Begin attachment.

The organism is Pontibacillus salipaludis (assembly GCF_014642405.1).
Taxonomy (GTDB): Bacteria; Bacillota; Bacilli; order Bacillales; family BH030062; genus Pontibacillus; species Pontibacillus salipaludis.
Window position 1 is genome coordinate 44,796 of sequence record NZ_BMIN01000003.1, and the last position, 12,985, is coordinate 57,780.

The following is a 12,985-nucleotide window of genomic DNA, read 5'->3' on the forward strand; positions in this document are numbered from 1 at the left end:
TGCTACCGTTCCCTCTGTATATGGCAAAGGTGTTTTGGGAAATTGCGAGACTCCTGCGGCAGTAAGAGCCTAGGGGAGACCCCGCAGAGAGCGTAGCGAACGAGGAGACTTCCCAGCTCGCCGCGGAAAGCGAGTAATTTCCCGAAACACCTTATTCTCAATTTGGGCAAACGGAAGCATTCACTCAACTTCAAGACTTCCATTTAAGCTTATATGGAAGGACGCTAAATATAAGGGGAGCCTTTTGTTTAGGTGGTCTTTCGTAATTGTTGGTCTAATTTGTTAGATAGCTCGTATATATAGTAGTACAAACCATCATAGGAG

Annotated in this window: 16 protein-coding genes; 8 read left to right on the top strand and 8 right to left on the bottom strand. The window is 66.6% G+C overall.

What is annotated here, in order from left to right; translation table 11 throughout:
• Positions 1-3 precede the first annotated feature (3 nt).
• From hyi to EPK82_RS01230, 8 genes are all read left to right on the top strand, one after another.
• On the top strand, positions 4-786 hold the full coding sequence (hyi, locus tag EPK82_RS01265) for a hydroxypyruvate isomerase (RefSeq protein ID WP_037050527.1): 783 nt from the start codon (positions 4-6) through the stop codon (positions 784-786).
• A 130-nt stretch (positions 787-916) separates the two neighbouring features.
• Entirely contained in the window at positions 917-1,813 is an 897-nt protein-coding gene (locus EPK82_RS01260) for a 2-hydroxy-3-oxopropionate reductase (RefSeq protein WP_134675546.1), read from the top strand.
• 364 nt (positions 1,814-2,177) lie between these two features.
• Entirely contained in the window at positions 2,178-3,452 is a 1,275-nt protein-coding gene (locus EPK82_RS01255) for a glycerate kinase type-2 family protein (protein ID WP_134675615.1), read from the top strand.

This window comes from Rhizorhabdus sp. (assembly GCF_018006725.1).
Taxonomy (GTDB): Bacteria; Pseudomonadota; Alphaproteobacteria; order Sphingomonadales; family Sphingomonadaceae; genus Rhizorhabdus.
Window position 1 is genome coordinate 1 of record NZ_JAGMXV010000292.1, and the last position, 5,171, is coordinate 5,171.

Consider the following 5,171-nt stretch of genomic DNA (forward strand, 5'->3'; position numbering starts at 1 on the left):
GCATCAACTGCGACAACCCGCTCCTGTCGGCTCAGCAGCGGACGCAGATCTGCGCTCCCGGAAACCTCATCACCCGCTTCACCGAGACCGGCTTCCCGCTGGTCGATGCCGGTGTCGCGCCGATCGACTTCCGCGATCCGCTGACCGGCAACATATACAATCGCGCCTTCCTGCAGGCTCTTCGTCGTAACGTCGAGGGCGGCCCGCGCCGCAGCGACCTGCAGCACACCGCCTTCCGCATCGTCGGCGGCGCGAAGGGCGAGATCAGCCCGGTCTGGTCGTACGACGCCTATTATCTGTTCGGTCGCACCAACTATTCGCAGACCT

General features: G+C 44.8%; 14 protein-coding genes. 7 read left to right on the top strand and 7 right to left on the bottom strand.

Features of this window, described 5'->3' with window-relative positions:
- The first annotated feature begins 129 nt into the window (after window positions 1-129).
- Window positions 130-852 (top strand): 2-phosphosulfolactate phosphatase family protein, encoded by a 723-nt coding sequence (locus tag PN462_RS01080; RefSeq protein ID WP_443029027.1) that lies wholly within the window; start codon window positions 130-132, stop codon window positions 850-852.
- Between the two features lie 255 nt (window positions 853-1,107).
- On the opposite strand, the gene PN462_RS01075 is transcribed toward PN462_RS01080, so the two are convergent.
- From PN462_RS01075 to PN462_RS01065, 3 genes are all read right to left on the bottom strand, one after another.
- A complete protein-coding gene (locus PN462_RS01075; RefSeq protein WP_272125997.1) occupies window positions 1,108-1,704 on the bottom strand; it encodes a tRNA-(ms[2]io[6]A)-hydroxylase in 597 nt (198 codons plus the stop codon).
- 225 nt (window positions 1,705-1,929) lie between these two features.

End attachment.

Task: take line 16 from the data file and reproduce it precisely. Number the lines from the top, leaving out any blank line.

Taxonomy (GTDB): Bacteria; Pseudomonadota; Alphaproteobacteria; order Sphingomonadales; family Sphingomonadaceae; genus Rhizorhabdus.